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Moving Mountains By Dr. Halee Scott

Amy was a vice-president for a Christian non-profit in Los Angeles. She had been with the company for several years—it was the first place she applied after college. Amy started as an administrative assistant for the president, but senior leaders quickly realized she had a knack for business and a mind for problem-solving.

Amy quickly moved up through the ranks, becoming the first (and only) female vice-president. The president, the board members, and the other vice-presidents appreciated her ability to navigate complex organizational challenges, but there were two challenges that completely stumped her:

1. How to find a female mentor that had already travelled the same path she was on and

2. How to get the president to meet with her one-on-one about the ins-and-outs of running her department.

Barrier #1: Lack of Female Mentors

In the first post in the Women in Leadership series, I shared how there appears to be ample opportunities for women to lead at the first-level and mid-level management in ministries associated with the Christian Leadership Alliance, but those opportunities drastically slim down in the upper echelons, with only 8% of all women being vice-presidents, 2% presidents, and 6% in a C-Suite level position. Given the rarity of women in upper leadership positions, it should come as no surprise that women cited “lack of a female mentor” as the biggest barrier preventing them from growing as a leader.

Mentors are important in our leadership journey because they open our eyes to what is possible and they guide us along a journey they have already travelled. They give us roadmaps to follow and help us to develop the skills we need to navigate our way through various leadership challenges. The shortage of female mentors leads to a permanent phase of pioneering, where women meet the same organizational and structural challenges over and over.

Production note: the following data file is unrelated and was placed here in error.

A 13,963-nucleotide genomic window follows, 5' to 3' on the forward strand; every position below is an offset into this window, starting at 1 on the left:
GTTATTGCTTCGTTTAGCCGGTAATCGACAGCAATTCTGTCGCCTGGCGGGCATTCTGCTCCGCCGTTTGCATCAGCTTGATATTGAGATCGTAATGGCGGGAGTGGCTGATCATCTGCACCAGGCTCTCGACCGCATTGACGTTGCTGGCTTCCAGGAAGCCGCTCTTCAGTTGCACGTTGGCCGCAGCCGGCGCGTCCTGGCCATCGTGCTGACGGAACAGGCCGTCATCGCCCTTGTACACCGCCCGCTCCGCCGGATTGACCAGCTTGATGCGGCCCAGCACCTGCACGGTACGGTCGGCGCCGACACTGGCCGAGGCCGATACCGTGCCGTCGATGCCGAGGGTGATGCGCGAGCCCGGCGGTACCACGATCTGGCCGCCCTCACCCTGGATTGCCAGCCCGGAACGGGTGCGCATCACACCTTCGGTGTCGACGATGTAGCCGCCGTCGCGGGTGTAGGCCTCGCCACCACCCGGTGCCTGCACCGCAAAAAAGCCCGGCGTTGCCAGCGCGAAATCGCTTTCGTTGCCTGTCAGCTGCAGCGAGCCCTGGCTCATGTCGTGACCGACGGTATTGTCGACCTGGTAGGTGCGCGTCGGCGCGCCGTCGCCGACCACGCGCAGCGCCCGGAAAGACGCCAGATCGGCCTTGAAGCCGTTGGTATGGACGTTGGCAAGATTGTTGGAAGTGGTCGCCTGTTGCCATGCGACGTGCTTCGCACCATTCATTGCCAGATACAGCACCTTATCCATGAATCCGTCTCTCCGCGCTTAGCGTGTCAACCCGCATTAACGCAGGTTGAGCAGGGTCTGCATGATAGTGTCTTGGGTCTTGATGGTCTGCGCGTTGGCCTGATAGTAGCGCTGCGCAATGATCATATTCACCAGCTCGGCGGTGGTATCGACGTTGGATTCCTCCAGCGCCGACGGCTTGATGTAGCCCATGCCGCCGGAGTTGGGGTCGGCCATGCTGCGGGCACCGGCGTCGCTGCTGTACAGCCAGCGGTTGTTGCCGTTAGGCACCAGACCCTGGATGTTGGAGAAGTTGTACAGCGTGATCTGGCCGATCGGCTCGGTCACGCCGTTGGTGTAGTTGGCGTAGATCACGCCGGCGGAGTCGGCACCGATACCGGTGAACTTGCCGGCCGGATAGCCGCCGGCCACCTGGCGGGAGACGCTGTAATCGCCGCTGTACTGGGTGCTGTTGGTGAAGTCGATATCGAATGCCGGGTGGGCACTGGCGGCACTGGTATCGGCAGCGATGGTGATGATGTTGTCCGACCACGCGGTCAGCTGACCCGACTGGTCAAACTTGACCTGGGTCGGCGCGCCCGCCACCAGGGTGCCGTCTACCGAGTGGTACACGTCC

Barrier #2: Exclusion from Informal Networks

The second biggest barrier for women leaders was exclusion from informal networks. Like closing deals on a golf course, the most important business decisions are made in informal settings—settings where women aren’t typically welcome. Whether these decisions are made over golf, lunch dates (as in Amy’s case), or as one woman told me, the men’s bathroom, women’s progress in the company stalls because intentional or not, she’s excluded from these informal settings.

The lack of female mentors and the problem of female exclusion reaches beyond the Christian faith and beyond American borders as well—surfacing in every country where women have positions of influence. Though our Christian identity adds another dimension to the difficulty in forging collegial, platonic relationships between men and women, it doesn’t have to be negative. Christians can lead the way, rather than fall behind, on how men and women can relate to one another in the workplace by intentionally implement certain policies to ensure women are not penalized due to issues related to gender.

3 strategies to break down these barriers

1. Create a mentoring culture by establishing a formal mentoring program within the organization or through an outside organization like the Christian Leadership Alliance. Design a system to pair senior members with junior members, a formal professional development plan to set goals for the mentoring relationship, and a method to monitor the program.

2. Since “lack of a sponsor” was the third most often-cited barrier, recognize the value of sponsorship programs and actively encourage male and female sponsors to take on female protégés. Research indicates that both mentors and sponsors are critical to the development of a leader. Mentors are senior colleagues that provide advice and feedback, while sponsors are active advocates promoting you and your skills within the organization.

3. Find ways to integrate women into informal networks. Evaluate where the bulk of the decisions are made within the organization—are they at lunch, over coffee, at the golf course? Find ways to include female leaders. This helps to forge relational bonds needed in the workplace and ensures that female leaders are present when important business decisions are made.

Are there other barriers? Share your thoughts with us.


 Dr. Halee Scott is an author and independent social researcher who focuses on issues related to leadership and spiritual formation. She teaches seminary courses in spiritual formation, theology, and leadership in seminaries across the country. Her  next book, Dare Mighty Things: Mapping the Challenges of Leadership for Christian Women (Zondervan) releases spring in 2014.


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